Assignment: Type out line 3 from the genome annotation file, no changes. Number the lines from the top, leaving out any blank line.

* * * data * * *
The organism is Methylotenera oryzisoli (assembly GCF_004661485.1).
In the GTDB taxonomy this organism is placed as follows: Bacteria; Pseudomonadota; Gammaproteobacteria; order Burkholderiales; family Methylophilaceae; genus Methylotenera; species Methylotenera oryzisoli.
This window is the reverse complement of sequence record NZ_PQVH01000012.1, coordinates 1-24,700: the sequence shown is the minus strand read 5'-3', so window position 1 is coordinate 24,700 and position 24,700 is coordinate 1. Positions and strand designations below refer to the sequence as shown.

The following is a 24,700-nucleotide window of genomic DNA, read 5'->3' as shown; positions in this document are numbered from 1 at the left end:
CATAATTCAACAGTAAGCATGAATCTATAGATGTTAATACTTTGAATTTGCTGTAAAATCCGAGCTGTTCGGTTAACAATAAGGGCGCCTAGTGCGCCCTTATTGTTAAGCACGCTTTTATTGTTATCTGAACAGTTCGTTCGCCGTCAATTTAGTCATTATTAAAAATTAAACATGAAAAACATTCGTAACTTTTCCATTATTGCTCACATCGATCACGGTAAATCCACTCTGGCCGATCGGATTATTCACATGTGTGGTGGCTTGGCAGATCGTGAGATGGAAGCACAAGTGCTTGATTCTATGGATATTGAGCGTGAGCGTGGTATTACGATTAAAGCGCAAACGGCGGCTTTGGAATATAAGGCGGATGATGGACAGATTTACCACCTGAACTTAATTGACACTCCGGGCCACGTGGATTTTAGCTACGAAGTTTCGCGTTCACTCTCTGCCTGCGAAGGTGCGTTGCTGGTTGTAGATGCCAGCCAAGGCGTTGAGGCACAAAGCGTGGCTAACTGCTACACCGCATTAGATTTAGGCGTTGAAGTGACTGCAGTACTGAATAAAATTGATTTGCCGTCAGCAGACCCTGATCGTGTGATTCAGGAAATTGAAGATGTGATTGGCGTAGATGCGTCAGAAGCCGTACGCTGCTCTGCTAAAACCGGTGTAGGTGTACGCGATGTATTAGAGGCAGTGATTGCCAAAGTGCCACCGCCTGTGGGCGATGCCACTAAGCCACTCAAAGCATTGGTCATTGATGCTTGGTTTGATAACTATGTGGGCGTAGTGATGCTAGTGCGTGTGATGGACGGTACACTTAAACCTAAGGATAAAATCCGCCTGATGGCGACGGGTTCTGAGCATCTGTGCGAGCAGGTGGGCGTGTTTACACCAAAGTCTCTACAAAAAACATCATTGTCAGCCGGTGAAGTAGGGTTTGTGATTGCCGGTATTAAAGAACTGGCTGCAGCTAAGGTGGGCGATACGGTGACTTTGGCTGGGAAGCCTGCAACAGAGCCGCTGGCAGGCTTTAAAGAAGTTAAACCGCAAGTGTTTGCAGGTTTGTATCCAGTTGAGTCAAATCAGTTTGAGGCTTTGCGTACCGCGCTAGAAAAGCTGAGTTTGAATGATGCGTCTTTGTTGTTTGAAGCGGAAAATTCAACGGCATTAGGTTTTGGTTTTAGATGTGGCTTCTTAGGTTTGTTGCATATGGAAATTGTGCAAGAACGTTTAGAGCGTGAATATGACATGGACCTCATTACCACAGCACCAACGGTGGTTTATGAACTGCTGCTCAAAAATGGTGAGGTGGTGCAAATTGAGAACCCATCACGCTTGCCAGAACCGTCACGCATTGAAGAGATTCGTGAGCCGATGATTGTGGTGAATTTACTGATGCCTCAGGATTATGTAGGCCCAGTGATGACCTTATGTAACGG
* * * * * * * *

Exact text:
This window is the reverse complement of sequence record NZ_PQVH01000012.1, coordinates 1-24,700: the sequence shown is the minus strand read 5'-3', so window position 1 is coordinate 24,700 and position 24,700 is coordinate 1. Positions and strand designations below refer to the sequence as shown.